HOA still cannot pay for electric sign with reserve funds

Q: Your response from my June 2 inquiry about the $7,000 to $10,000 my homeowners association board was considering spending on an electric sign to notify homeowners about upcoming events said the funds cannot come from reserve accounts. I am still not sure what you mean.

Recently, the board sent out newsletters requesting input from homeowners about the sign. Now, the estimated cost is $25,000.

Could this newsletter notification be considered some kind of vote on the issue?

Also, I have lived in this community for 21 years and our dues are not bad for the amenities we have. I heard that our dues will never be lowered.

In addition, I have worked in an industry that had to spend allotted funds each year or the budget would be reduced the next year. Is it possible the sign could be a use-it-or-lose-it situation in that there is some rule that requires a reduction in dues if the funds in the reserve account gets excessive?

A: That’s a lot of questions. I’ll take them one by one. First, because the sign would be an addition to the personal property of the association, the money to pay for it must come from the operating account or a special assessment. State law will not allow the HOA to use money in its reserve account to pay for the sign because it is not on the reserve study. If it ultimately purchases a sign, it could add it to the reserve study and future costs to repair or to replace it would come from the study.

Second, a newsletter asking for input is not binding upon the board in making a decision about the sign. It is just attempting to receive feedback from the homeowners as to whether the sign should be purchased. The only way it could be considered a vote is for the information to be properly formatted in a resolution with a ballot that would have to be sent to each homeowner.

As for the budget, in general assessments are not reduced since most of the operating expenses continue to increase, especially with older communities, because of natural wear and tear of the common elements. Some associations have lowered assessments because of better money management, renegotiations of contracts, bidding of contracts or changing landscape to drought tolerant.

Budgets are projections. There could be many reasons why some funds were not spent during the year. There is a state law, Nevada Revised Statutes 116.3114, that addresses reducing or crediting homeowners when there are excess funds. It is a poorly worded section of the law and should be reviewed by the Legislature. Associations need guidance as to what truly constitutes an excess of funds. The association’s covenants will override this state law.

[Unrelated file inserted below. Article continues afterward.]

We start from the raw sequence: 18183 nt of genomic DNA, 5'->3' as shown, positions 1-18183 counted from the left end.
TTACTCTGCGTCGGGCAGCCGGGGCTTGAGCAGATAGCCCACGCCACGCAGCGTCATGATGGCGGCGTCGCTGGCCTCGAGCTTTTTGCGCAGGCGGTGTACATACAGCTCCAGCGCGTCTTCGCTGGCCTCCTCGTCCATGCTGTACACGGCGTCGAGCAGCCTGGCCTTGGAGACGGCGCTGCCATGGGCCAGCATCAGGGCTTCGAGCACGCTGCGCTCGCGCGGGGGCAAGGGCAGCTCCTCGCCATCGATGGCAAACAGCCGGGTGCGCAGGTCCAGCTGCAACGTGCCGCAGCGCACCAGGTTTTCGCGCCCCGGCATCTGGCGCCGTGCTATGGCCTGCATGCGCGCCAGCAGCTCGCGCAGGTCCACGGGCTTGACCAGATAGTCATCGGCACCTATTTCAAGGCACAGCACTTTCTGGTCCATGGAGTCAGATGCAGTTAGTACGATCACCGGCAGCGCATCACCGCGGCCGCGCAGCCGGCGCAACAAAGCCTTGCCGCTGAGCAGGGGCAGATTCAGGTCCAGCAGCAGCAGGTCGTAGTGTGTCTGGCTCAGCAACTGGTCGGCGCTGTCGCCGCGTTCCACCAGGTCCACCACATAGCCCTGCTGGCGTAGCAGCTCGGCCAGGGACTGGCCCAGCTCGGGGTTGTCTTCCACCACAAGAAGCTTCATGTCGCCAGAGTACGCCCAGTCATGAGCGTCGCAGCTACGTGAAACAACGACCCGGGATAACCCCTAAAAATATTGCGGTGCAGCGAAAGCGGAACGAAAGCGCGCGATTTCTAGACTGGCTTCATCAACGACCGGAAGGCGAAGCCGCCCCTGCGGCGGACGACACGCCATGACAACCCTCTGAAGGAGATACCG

Q: I am an HOA board member. Recently, we had a controversy about areas of responsibility, the HOA vs. homeowner, in common areas.

We had a water line break in the common area. Our covenants, conditions and restrictions state that maintenance issues in common areas are the responsibility of the HOA.

In addition to the water line break, which the HOA repaired, the water line in a common area that supplied water to the homeowner broke and leaked.

The homeowner received a higher water bill that month because of the leak. He requested the HOA pay the water bill, but it refused.

Our rules clearly state the homeowner’s responsibility starts at her property line were utility lines enter house. What is your opinion?

A: If the break in the water line was located within the common area that caused the higher water bill, the HOA should pay for the excessive amount.

By contacting the Las Vegas Valley Water District, the homeowner and the HOA should be able to calculate the overage charges.

NOTE: The State Office of the Ombudsman has scheduled several free HOA classes in September. Some that are being held in the area are: Meetings and Parliamentary Procedures, noon-2:30 p.m. Sept. 20, Artesia HOA, 6601 S. Fox Ave., Pahrump; and Reserve Studies, 9:30-
11:30 a.m., Sept. 27, Greenbriar Townhouse HOA, 704 Greenbriar Townhouse Way, Las Vegas.

Barbara Holland, certified property manager, broker and supervisory certified association manager, is president and owner of H&L Realty and Management Co. questions may be sent to Association Q&A, P.O. Box 7440, Las Vegas, NV 89125. Fax is 385-3759, email is support@hlrealty.com. Holland is also available to speak at your organization or company.

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